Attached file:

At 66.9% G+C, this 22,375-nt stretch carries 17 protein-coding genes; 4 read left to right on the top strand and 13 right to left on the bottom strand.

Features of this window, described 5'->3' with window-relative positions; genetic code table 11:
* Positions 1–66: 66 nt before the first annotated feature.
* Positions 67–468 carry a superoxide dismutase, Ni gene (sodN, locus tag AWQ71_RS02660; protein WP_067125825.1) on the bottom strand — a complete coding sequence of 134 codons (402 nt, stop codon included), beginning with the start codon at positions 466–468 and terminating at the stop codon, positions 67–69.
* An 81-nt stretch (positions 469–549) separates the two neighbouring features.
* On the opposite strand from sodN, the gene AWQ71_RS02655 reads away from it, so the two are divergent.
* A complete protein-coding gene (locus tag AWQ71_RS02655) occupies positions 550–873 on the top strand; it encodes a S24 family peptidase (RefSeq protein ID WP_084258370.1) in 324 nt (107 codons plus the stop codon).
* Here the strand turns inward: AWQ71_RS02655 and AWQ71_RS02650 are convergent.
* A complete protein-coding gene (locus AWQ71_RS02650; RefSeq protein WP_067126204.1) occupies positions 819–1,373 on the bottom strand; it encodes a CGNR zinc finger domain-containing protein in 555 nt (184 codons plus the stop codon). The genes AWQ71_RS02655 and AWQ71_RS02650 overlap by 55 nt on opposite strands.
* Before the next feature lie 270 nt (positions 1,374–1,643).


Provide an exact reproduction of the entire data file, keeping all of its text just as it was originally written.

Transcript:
At 66.9% G+C, this 22,375-nt stretch carries 17 protein-coding genes; 4 read left to right on the top strand and 13 right to left on the bottom strand.

Features of this window, described 5'->3' with window-relative positions; genetic code table 11:
* Positions 1–66: 66 nt before the first annotated feature.
* Positions 67–468 carry a superoxide dismutase, Ni gene (sodN, locus tag AWQ71_RS02660; protein WP_067125825.1) on the bottom strand — a complete coding sequence of 134 codons (402 nt, stop codon included), beginning with the start codon at positions 466–468 and terminating at the stop codon, positions 67–69.
* An 81-nt stretch (positions 469–549) separates the two neighbouring features.
* On the opposite strand from sodN, the gene AWQ71_RS02655 reads away from it, so the two are divergent.
* A complete protein-coding gene (locus tag AWQ71_RS02655) occupies positions 550–873 on the top strand; it encodes a S24 family peptidase (RefSeq protein ID WP_084258370.1) in 324 nt (107 codons plus the stop codon).
* Here the strand turns inward: AWQ71_RS02655 and AWQ71_RS02650 are convergent.
* A complete protein-coding gene (locus AWQ71_RS02650; RefSeq protein WP_067126204.1) occupies positions 819–1,373 on the bottom strand; it encodes a CGNR zinc finger domain-containing protein in 555 nt (184 codons plus the stop codon). The genes AWQ71_RS02655 and AWQ71_RS02650 overlap by 55 nt on opposite strands.
* Before the next feature lie 270 nt (positions 1,374–1,643).